Plumbago is a genus of flowering shrubs that belongs to the Plumbaginaceae family and is more commonly known as leadwort. Its name originated from the Latin word plumbum, which pertains to the element lead. The juice excreted by these plants can leave bluish stains on the skin. It is believed that these plants hold chemical properties that help treat lead poisoning.
Members of the Plumbago genus are predominantly perennial herbaceous plants that dwell in regions with warm tropical climates, such as South Africa. Some species have also been seen in gardens around Europe. These herbaceous plants have tubular flowers with exactly five petals that come in light blue, lavender, and shades of pink. The thick clusters of blooms are most vibrant during the summer. These shrubs have foliage with thin, oval-shaped leaves that bear grayish scale-like dots on their undersides.
The blossoms of these perennials continuously grow throughout the year, at least until the first frost. Their sepals produce a sticky sap that attracts and kills most crawling insects, such as ants and worms, but is harmless to humans and pollinators like butterflies and bees. The species of this genus have no particular scent. These shrubs can reach heights of around 6 to 10 feet (1.8 to 3 m) when fully grown.
Most Plumbago species can serve as ornamental garden shrubs. Some butterfly gardeners commonly plant the species zeylanica and indica to attract butterflies to their garden, as well as to supply food for their larvae. Withered or damaged flowers are quickly replaced by clusters of new ones, which means a year-round presence of colorful accents in the garden.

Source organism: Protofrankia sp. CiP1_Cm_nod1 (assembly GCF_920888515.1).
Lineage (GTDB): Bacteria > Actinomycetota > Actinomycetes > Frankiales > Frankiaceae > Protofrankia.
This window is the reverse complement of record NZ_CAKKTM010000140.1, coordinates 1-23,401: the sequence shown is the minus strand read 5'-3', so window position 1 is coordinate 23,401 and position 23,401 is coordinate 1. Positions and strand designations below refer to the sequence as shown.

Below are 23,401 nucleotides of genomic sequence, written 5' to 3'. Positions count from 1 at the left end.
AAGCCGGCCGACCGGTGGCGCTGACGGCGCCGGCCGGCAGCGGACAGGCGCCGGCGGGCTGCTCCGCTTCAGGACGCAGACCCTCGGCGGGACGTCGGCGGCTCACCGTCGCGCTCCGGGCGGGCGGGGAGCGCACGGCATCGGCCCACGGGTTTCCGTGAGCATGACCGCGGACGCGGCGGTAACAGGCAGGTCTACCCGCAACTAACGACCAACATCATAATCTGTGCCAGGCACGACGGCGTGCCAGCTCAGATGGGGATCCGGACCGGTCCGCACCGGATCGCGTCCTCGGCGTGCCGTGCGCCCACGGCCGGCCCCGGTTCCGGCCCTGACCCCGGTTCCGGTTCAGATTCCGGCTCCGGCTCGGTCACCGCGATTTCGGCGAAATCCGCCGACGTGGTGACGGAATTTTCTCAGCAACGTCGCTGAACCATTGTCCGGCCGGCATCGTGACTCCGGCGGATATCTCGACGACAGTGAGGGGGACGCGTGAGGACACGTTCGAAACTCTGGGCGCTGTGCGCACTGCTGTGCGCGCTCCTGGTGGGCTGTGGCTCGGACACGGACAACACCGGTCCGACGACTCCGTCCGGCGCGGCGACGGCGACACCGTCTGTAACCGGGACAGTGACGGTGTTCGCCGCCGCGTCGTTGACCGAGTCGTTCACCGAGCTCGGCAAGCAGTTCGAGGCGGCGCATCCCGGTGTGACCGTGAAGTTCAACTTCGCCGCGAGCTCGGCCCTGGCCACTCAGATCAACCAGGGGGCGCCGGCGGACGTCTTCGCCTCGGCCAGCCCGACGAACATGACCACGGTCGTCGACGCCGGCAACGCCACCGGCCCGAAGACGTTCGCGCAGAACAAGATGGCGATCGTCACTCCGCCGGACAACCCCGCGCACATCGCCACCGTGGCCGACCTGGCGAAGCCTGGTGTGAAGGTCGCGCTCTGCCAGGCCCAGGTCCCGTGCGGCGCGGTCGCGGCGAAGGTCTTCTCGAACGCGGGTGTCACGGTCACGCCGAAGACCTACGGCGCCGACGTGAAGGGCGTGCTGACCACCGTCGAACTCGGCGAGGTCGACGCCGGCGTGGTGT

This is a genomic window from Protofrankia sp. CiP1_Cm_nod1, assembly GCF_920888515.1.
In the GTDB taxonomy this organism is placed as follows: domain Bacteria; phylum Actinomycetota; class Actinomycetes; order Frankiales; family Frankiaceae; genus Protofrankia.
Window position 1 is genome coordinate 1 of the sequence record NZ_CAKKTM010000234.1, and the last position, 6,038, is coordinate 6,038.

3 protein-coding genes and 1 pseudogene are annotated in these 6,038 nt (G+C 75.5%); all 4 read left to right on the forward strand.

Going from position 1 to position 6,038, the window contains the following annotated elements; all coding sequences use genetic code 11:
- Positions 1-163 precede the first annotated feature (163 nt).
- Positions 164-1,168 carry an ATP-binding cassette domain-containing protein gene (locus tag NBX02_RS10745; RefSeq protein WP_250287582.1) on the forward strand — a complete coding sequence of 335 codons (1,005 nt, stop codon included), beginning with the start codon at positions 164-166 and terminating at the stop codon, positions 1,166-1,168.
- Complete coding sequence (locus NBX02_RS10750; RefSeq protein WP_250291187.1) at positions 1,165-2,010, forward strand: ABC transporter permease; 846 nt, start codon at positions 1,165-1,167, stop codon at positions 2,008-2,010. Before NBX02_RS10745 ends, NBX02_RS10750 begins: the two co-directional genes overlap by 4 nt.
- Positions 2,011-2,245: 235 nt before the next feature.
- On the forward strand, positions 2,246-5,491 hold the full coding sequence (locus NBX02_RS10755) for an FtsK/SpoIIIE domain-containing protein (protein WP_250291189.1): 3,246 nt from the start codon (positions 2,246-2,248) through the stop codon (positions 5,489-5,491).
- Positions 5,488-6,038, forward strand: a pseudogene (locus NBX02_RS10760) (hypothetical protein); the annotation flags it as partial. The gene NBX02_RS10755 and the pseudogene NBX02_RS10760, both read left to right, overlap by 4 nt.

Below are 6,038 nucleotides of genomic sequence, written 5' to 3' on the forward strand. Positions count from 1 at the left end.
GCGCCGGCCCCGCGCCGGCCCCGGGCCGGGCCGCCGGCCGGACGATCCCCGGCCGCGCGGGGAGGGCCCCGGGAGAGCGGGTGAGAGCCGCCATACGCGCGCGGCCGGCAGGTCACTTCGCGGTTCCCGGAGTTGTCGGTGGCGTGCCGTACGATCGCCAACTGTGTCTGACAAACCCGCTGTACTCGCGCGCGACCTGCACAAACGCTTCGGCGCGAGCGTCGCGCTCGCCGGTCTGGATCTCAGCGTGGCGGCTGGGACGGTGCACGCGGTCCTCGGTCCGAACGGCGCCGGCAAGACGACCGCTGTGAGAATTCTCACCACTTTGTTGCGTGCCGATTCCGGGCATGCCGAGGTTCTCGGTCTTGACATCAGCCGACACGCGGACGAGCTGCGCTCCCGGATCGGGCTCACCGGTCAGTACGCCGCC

Auriculata, or cape leadwort, is the most common species in this genus. It can be seen growing wild on mountain sides and shady forests in South Africa. Variations of deep blue, off white, and lavender colored flowers sprout from this variety alone. As a houseplant, constant pruning is required to keep the shrub from growing to its maximum height of 6 feet (1.8 m). Minimal doses of water are enough to keep the shrub from drying out.
Aside from the ability to treat lead poisoning, sap produced by Plumbago plants is also often applied to warts and small wounds. The plants’ natural antibacterial properties provide an alternative source of topical treatments to hasten the healing process of skin lesions. Believers of old folk traditions also use these plants to ward off evil spirits and bad luck by placing small cuttings on their windows.